Thus, Muslim organizations have arranged themselves according to the ethnic roots of their members. They are more or less in contact or associated with political or religious players in the countries of origin. They still have quite weak links with their social environment. This implies a number of structures described below.



First, a huge part of religious life is arranged in the shape of several formal organizations and associations, which can be subdivided according to ethnic composition and religiopolitical background.



Nationwide, there are six Sunni-Turkish organizations and one Alevi-Turkish organization that administer local communities. There are also three Sunni-Arab organizations and two associations for European Muslims originating from Balkan states. The Turkish federations are the largest in terms of numbers of either members or mosques attached to them.



The Turkish Islamic Union of the Institute for Religion (DTB) , which cooperates with the Presidency for Religious Affairs in Turkey , is the one with the highest numerical strength. For instance, in the state of North Rhine-Westphalia, one-third of the 712 mosques is attached to (DTB).



Second, beside this order, Muslim unions are also structured following the federal system. Germany is a federation consisting of 16 states, each with its own parliament and government. Accordingly, some organizations have joined together to form umbrella associations that act on a federal level, such as the Central Council of Muslims in Germany (ZMD) and the Council of Islam (Islamrat).



Furthermore, additional umbrella organizations emerge on the level of federal state, such as Shura Niedersachsen. The latter formations are especially important because culture and religiopolitics in Germany are under the responsibility of the individual federal states.





Third, in addition to the arrangement in the form of unions, organizations, and umbrella associations, there are also independent forms of self-organization of religious life of Muslims. A large variety of religious groups, projects, local associations, and activities have evolved: independent women groups, media projects, student associations, and mosques.


Thus, nowadays the structure of Muslims in Germany is increasingly shaped and influenced by the activities of younger generations of German Muslims. Nevertheless, the established organizations still provide and maintain a significant part of the religious infrastructure and represent the interests of practicing Muslims.



In view of these complex structures, the German authorities and social players wonder quite rightly: Who is the right contact person? What is the authoritative and reliable "address of Islam" in Germany?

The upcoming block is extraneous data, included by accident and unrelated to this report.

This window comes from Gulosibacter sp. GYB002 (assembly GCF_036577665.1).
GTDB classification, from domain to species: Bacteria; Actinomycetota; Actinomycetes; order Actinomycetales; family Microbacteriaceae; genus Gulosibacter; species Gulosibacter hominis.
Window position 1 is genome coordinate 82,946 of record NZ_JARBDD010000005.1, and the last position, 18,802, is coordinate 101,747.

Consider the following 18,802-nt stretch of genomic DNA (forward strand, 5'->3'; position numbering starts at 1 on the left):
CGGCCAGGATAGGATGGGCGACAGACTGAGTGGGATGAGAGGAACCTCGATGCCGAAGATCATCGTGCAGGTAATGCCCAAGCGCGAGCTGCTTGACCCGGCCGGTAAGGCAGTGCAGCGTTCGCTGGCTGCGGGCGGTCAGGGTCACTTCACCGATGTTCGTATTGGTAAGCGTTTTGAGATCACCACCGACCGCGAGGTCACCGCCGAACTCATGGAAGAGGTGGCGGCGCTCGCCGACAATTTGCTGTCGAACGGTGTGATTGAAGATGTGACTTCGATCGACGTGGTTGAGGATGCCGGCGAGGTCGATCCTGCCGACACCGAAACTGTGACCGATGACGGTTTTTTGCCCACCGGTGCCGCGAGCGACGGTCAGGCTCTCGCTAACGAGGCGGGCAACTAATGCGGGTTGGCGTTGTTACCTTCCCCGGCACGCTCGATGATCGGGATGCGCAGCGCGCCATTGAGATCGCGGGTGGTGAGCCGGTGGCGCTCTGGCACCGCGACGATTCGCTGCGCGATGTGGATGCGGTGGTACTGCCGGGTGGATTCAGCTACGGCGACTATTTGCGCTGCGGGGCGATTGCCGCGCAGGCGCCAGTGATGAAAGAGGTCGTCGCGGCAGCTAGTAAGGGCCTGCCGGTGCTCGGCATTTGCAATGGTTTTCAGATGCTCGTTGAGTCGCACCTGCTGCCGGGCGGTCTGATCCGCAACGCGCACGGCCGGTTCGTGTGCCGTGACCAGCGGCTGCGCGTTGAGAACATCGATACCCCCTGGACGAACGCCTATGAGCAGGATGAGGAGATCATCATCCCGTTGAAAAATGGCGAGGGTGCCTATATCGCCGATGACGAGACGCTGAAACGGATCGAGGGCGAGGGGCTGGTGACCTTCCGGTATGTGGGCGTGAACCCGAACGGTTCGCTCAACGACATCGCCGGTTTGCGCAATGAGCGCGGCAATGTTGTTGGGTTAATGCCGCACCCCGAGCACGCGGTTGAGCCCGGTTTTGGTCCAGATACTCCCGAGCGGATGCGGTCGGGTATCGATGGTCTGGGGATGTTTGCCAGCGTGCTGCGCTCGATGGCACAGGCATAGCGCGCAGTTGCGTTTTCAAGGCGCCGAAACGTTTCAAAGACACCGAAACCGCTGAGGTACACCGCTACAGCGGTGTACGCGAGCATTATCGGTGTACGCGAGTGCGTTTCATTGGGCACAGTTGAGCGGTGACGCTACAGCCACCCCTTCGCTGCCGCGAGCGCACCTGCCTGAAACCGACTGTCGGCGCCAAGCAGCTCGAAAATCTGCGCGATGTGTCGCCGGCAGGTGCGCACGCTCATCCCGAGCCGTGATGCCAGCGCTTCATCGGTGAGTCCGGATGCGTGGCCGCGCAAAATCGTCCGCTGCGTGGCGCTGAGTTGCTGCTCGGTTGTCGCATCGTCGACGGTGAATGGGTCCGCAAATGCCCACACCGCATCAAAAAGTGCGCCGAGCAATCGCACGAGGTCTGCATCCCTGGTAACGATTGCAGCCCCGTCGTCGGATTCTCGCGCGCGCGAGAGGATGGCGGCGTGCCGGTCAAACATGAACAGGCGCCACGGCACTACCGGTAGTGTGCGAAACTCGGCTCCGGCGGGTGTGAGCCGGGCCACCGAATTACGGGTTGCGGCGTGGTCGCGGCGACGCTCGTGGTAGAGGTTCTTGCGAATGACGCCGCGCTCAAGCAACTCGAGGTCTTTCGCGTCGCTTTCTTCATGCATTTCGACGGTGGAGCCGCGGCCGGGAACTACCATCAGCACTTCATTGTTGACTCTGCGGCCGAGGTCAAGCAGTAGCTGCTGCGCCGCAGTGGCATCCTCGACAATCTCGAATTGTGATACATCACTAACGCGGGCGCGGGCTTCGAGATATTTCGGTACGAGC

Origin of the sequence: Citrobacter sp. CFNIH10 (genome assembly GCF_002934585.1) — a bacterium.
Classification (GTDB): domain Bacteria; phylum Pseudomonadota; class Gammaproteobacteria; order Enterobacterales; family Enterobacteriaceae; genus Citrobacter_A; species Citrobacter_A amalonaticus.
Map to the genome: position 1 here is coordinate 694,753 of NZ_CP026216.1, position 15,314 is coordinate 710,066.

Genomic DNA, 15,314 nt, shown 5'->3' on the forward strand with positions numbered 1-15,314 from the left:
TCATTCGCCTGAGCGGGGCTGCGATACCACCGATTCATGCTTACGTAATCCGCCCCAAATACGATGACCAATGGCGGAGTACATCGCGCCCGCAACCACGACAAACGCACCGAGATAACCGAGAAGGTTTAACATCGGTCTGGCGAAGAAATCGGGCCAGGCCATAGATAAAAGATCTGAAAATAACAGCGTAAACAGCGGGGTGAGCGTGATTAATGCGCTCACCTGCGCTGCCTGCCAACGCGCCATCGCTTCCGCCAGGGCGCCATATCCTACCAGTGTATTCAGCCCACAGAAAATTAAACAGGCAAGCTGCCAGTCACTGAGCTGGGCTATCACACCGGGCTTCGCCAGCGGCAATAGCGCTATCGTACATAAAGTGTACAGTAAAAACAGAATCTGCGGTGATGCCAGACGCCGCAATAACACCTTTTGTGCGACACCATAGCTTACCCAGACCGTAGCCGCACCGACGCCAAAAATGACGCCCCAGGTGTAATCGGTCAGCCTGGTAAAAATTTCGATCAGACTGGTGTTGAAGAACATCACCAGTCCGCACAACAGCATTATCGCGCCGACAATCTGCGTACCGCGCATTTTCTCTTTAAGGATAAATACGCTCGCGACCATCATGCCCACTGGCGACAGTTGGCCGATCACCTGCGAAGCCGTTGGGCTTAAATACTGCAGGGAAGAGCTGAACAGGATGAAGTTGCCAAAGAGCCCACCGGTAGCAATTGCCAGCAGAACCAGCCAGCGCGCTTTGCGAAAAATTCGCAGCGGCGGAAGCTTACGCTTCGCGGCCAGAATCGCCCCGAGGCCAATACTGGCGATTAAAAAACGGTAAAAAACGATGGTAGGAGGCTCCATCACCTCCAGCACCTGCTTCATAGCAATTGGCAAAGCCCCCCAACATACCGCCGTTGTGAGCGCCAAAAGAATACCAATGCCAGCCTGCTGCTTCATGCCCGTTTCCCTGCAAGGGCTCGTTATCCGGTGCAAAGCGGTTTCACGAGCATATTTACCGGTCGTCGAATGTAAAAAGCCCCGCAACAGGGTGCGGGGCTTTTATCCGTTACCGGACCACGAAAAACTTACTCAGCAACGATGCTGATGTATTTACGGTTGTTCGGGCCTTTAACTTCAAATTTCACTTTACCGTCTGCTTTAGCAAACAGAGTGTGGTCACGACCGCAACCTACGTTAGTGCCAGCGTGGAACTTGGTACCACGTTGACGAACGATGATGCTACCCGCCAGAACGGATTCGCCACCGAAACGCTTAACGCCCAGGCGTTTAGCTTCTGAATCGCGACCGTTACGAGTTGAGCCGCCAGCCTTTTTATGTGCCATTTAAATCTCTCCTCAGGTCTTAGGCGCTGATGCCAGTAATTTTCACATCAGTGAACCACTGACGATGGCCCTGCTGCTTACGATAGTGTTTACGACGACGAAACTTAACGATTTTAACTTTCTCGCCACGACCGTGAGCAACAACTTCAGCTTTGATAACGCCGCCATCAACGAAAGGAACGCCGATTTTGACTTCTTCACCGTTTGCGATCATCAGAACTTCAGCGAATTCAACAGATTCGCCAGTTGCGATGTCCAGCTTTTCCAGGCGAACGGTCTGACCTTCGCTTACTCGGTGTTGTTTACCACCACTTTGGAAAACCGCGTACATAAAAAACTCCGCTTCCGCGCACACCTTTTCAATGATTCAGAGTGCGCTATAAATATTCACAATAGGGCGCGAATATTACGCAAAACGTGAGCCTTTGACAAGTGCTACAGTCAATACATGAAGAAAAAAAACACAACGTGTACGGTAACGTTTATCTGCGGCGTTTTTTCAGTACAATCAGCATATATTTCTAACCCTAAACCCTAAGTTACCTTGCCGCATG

Who



The issue of an authorized representative office that acts for the majority of Muslims is important, especially on the level of federal state. In the federal state, the parliament discusses and legislates important laws related to religion. Because a recognized Muslim entity does not exist, Muslim positions and statements are frequently excluded from the process of decision-making and from crucial discussions, such as religious instruction for Muslims in German schools or the question of legality of wearing a headscarf as a teacher.


All for One, One for All:



The lack of cooperation and unity among Muslim associations has weakened the voice of Muslims as much as minimized the effectiveness of their political participation. Muslim community leaders have finally recognized this. In April 2007, they founded the Coordination Council of Muslims in Germany (KRM).



In this council, the representatives of the two umbrella associations joined with the largest two Turkish organizations. This way, almost all nationwide Muslim associations and organizations are represented in the council.



The main purpose of the council is to exchange views about important Muslim affairs among the members and to synchronize their positions. This shows that Muslim representatives are trying to lay the foundations for better and more effective contributions to the political and public debate about the Muslim presence and the future of Islam in Germany. Yet, this form of cooperation implies neither a structural reform nor a launch of a great unification process. Everything can remain unaffected.